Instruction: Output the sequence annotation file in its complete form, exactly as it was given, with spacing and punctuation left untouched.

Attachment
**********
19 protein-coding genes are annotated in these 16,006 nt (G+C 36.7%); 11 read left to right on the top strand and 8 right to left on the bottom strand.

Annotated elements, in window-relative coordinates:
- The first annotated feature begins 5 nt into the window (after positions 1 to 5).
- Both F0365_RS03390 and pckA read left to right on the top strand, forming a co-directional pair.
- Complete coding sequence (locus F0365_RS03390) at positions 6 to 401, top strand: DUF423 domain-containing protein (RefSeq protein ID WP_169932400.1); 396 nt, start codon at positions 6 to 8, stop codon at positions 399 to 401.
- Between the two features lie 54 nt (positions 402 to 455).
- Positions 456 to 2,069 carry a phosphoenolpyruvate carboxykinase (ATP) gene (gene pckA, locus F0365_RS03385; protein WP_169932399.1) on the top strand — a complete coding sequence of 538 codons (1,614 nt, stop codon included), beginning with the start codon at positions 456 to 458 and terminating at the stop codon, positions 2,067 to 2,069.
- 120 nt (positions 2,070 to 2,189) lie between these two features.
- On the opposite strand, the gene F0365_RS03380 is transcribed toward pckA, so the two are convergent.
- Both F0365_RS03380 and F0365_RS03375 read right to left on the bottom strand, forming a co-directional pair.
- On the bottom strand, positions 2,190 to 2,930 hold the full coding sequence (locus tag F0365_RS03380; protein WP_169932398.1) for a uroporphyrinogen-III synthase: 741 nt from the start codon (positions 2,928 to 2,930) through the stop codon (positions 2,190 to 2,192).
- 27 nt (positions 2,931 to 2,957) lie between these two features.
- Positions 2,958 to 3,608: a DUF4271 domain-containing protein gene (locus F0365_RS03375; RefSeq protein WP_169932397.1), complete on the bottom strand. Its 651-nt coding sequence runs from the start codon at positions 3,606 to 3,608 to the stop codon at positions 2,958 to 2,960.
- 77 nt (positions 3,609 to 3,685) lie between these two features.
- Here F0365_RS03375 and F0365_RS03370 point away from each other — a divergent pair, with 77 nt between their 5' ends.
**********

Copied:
19 protein-coding genes are annotated in these 16,006 nt (G+C 36.7%); 11 read left to right on the top strand and 8 right to left on the bottom strand.

Annotated elements, in window-relative coordinates:
- The first annotated feature begins 5 nt into the window (after positions 1 to 5).
- Both F0365_RS03390 and pckA read left to right on the top strand, forming a co-directional pair.
- Complete coding sequence (locus F0365_RS03390) at positions 6 to 401, top strand: DUF423 domain-containing protein (RefSeq protein ID WP_169932400.1); 396 nt, start codon at positions 6 to 8, stop codon at positions 399 to 401.
- Between the two features lie 54 nt (positions 402 to 455).
- Positions 456 to 2,069 carry a phosphoenolpyruvate carboxykinase (ATP) gene (gene pckA, locus F0365_RS03385; protein WP_169932399.1) on the top strand — a complete coding sequence of 538 codons (1,614 nt, stop codon included), beginning with the start codon at positions 456 to 458 and terminating at the stop codon, positions 2,067 to 2,069.
- 120 nt (positions 2,070 to 2,189) lie between these two features.
- On the opposite strand, the gene F0365_RS03380 is transcribed toward pckA, so the two are convergent.
- Both F0365_RS03380 and F0365_RS03375 read right to left on the bottom strand, forming a co-directional pair.
- On the bottom strand, positions 2,190 to 2,930 hold the full coding sequence (locus tag F0365_RS03380; protein WP_169932398.1) for a uroporphyrinogen-III synthase: 741 nt from the start codon (positions 2,928 to 2,930) through the stop codon (positions 2,190 to 2,192).
- 27 nt (positions 2,931 to 2,957) lie between these two features.
- Positions 2,958 to 3,608: a DUF4271 domain-containing protein gene (locus F0365_RS03375; RefSeq protein WP_169932397.1), complete on the bottom strand. Its 651-nt coding sequence runs from the start codon at positions 3,606 to 3,608 to the stop codon at positions 2,958 to 2,960.
- 77 nt (positions 3,609 to 3,685) lie between these two features.
- Here F0365_RS03375 and F0365_RS03370 point away from each other — a divergent pair, with 77 nt between their 5' ends.